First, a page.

• Why is this partnership unique?

    The MSM and CommonSpirit partnership is the first nationwide initiative between two of the country’s leading health organizations to address the underlying causes of health disparities, including underrepresentation of Black clinicians. While there are 155 accredited medical schools in the U.S., MSM and the other three historically Black medical schools produce the majority of Black doctors. As one of the largest nonprofit health systems in the nation, CommonSpirit serves some of the most diverse communities in the country and cares for more Medicaid patients than any other health system in the United States.    

  • How will the partnership address health equity?

    Underrepresented Black physicians and other healthcare practitioners care for a higher proportion of Black patients in their practices and, studies show that Black patients have better outcomes when they are treated by Black doctors. However, Black clinicians comprise only 5 percent of the physician workforce and 7 percent of all medical students.

    Historically Black medical schools produce the majority of Black doctors but, with only four programs in the U.S., there is limited training capacity. Simply put, there are many more qualified applicants that could attend if given the opportunity –and the MSM and CommonSpirit partnership will help create more opportunities through five new remote learning sites and graduate medical education programs in at least 10 new markets. The partnership will focus on educating and training the next generation of culturally competent health clinicians and researchers by supporting a pipeline of students that will be recruited from underserved and rural communities that have a historical provider shortage.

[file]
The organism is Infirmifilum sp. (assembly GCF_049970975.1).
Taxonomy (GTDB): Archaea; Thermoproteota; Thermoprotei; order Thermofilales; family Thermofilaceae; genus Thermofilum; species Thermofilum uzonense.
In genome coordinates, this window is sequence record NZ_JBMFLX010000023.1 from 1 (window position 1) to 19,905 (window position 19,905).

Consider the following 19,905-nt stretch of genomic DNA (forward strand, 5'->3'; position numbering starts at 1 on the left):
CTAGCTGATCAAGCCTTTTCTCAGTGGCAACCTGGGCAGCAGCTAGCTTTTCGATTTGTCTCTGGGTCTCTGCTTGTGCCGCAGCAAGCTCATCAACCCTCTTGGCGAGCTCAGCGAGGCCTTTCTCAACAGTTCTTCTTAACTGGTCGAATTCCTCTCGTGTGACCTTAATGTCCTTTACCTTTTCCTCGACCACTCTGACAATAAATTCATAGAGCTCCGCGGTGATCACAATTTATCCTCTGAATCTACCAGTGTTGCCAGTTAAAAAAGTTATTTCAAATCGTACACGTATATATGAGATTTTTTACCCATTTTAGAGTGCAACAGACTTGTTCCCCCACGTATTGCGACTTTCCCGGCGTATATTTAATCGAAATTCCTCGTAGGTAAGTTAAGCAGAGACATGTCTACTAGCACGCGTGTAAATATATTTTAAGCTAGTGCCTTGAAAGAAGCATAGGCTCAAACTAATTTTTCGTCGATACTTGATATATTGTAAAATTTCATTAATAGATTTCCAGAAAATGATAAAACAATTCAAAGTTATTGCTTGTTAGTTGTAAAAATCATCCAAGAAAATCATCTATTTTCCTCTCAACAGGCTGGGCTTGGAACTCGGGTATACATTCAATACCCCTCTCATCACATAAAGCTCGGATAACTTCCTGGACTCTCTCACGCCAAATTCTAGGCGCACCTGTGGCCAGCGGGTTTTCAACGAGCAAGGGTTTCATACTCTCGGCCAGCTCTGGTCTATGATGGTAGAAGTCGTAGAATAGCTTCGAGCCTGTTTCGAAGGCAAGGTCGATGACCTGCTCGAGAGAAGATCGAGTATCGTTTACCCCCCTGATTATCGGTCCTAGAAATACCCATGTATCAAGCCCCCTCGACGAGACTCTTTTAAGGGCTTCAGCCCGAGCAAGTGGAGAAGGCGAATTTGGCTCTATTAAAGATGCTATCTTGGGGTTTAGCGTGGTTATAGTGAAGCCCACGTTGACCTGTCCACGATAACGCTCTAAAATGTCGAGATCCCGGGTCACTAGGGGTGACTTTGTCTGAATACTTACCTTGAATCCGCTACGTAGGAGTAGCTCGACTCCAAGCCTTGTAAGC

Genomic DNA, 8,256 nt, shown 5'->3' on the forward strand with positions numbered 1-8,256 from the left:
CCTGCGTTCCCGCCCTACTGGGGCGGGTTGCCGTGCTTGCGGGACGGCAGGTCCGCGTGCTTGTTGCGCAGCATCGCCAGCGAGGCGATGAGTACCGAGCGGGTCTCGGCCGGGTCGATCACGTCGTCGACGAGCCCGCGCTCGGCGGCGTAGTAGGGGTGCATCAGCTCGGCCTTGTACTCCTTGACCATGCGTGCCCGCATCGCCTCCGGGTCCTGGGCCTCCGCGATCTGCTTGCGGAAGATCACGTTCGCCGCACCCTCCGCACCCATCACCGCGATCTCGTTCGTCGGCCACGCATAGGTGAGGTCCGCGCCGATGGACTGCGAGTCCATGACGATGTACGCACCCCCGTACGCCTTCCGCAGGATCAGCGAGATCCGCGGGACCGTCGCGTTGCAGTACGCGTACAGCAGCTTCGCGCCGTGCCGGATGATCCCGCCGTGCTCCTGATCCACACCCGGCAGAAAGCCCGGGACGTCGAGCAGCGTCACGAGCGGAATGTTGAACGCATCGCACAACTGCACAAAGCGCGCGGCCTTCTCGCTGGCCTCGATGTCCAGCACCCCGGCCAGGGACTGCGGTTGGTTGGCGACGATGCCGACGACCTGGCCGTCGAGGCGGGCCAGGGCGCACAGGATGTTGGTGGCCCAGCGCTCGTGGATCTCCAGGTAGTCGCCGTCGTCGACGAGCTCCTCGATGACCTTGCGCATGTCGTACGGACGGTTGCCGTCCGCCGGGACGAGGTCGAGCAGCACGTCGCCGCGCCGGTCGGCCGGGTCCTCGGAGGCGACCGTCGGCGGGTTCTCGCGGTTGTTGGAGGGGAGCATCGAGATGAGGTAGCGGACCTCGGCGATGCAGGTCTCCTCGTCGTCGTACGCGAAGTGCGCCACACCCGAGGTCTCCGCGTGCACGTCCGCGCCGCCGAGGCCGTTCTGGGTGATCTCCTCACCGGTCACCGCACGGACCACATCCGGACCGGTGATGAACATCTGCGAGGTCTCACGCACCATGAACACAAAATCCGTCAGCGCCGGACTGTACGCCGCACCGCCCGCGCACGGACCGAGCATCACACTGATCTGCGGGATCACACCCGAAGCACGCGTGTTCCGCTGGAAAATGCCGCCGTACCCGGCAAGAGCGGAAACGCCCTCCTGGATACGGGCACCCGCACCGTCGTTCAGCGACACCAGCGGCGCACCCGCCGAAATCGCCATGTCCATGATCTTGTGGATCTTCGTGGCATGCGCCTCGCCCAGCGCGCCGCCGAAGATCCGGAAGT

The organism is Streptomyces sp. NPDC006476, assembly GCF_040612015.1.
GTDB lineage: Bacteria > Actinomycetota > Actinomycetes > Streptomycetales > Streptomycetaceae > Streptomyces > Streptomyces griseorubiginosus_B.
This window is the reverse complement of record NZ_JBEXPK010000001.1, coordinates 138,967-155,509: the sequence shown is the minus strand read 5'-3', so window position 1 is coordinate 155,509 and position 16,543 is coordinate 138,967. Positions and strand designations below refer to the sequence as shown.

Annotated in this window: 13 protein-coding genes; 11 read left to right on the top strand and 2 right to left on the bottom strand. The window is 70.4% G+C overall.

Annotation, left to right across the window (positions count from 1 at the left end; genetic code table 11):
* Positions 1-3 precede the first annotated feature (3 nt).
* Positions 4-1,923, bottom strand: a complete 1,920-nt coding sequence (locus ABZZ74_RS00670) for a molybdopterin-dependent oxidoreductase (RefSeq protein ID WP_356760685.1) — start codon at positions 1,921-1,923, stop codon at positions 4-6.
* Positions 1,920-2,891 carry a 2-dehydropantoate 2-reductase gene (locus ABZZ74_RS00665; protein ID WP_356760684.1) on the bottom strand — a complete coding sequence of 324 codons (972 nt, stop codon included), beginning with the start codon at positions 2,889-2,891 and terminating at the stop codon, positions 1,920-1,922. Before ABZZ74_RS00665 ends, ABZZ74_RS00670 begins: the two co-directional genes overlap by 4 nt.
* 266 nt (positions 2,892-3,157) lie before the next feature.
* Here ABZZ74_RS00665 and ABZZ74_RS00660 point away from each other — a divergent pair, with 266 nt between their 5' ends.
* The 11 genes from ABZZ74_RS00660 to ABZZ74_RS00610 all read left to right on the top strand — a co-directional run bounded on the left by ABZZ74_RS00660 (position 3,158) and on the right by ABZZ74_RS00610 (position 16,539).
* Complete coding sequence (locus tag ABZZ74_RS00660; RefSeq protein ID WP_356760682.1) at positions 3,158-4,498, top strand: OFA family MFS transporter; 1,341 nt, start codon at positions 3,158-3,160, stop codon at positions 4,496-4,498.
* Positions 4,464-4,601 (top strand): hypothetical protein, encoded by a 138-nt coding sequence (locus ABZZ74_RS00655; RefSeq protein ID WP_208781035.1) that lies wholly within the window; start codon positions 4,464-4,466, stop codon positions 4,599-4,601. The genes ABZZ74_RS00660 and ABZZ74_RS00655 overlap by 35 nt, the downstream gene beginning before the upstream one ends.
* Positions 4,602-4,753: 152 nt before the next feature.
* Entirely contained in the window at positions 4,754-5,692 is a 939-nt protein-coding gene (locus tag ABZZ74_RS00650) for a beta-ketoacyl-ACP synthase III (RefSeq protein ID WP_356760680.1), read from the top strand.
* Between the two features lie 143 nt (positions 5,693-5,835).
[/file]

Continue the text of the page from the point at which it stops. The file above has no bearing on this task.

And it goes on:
•   How will the partnership help diversify the healthcare workforce?
     

    There are currently more qualified applicants for medical school and residency programs than there are positions. The MSM and CommonSpirit partnership will help educate and train the next generation of culturally competent health clinicians and researchers by allowing MSM to expand its enrollment and by supporting a pipeline of students that will be recruited from underserved and rural communities that have a historical provider shortage. MSM and CommonSpirit will establish five new regional campuses and graduate medical education programs in at least 10 markets in partnership with CommonSpirit healthcare facilities.

  •   How will more Black physicians help address health equity and improve patient care?
     

    Underrepresented Black physicians care for a higher proportion of Black patients in their practices and, studies show that Black patients have better outcomes when they are treated by Black doctors. Cultural competency helps facilitate compliance with preventive diagnostic testing and recommendations for treatment or therapies.

     

  •   Will the partnership focus on certain specialties and subspecialties?